Senate Democrats Score Nearly-Meaningless Tax Victory

Senate Democrats Score Nearly-Meaningless Tax Victory

Senate Democrats Score Nearly-Meaningless Tax Victory

Weigel
Reporting on Politics and Policy.
July 25 2012 4:51 PM

Senate Democrats Score Nearly-Meaningless Tax Victory

Who'd have bet on this outcome? In 2009, Democrats didn't focus on tax reform, and didn't hold a vote to extend Bush tax cuts on the lower marginal rates. Same story for most of 2010. At the end of that year, they got boxed into a full extension of all tax cuts. The box was being built around them for the last few weeks, as Republicans got cozy with the "Democrats will hike taxes on job creators" argument.

And then the Democrats got an up-or-down vote on their tax plan and won. Brian Beutler explains:

For the purposes of the current campaign, Senate Democrats’ actions Wednesday reinforce some of Obama’s key arguments to voters: that wealthier Americans should contribute more than they do to financing the country’s infrastructure, safety net and other programs; and that Republicans would rather block tax cuts that disproportionately benefit the middle class than see tax cuts benefiting only the country’s highest income earners expire.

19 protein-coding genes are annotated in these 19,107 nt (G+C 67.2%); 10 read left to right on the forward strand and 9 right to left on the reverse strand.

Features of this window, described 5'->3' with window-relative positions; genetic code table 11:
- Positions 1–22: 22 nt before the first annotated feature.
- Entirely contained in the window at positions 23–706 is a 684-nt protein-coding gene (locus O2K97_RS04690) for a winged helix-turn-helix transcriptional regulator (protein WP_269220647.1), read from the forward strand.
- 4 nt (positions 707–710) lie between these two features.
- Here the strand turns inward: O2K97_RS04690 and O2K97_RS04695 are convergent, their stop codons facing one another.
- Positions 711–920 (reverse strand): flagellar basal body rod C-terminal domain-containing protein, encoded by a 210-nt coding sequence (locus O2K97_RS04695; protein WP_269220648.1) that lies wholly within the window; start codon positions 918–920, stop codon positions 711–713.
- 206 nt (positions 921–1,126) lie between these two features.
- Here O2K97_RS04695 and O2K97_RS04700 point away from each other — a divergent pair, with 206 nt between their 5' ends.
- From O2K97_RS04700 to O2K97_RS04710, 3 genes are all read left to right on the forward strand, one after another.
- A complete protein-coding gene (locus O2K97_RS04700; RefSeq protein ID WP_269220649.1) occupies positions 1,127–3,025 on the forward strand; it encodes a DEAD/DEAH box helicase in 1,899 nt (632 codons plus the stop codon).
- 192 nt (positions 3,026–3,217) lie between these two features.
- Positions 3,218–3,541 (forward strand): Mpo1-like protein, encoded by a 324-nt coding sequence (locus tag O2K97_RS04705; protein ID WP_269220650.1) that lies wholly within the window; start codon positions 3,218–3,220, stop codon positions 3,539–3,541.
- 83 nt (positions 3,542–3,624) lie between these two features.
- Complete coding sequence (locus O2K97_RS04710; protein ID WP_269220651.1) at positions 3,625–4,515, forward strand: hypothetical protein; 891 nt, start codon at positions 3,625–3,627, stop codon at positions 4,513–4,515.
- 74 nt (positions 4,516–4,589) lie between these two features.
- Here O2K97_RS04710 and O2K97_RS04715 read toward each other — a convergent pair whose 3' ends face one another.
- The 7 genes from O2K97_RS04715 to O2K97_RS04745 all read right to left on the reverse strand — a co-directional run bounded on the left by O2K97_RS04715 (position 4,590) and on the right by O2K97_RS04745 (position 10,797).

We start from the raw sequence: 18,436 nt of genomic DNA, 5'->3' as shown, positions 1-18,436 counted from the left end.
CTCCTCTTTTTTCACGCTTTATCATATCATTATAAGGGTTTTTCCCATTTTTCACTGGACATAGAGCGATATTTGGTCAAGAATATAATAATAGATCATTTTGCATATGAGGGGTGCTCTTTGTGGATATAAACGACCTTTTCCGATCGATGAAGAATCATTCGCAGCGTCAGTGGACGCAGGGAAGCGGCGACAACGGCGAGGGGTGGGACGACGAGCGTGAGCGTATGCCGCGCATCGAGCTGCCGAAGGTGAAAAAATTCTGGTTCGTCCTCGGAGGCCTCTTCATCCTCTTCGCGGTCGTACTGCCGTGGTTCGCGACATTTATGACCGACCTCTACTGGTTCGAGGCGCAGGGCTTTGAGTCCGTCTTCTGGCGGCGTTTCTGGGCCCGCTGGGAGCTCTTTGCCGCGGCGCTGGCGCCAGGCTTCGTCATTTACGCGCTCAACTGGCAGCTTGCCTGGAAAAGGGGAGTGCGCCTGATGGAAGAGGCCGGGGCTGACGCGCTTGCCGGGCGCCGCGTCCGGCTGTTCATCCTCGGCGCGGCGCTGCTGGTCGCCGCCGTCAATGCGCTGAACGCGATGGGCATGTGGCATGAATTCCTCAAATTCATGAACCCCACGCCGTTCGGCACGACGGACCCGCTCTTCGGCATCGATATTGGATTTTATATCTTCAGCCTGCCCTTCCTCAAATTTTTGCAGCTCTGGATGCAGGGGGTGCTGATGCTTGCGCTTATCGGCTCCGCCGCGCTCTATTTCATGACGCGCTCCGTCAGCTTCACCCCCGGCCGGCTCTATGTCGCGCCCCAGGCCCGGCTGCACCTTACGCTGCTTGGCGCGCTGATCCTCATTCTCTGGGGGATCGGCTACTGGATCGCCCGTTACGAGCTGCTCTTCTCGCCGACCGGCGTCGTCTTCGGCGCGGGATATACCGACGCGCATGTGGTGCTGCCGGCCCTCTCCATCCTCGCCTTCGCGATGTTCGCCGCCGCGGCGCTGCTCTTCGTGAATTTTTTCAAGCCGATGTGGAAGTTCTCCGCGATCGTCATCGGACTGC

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Yes, it's a furthering of the "hostage" argument. The White House said so when it tweeted (of course) a response to the vote from the president: "House Republicans are now the only people left in Washington holding hostage the #MiddleClassTaxCuts for 98% of Americans." Barack Obama camapigned on this tax extension. Now he can run on it again.

Will it work? Last week a Republican strategist heard me blather about how consistent Obama had been on taxes, and stopped me short. Sure, Obama had promised a net tax cut in 2008, and he'd won. But when was the last time a Democrat campaigned on a tax increase, on any group? Didn't Republicans beat Democrats senseless with this in 2010?

I thought the strategist misremembered 2010. Democrats chickened out, bumbled, and failed to pass any tax extension. That allowed Republicans to say that everybody's taxes would go up at the start of 2011. Democrats have temporarily short-circuited that argument.

David Weigel is a reporter for the Washington Post.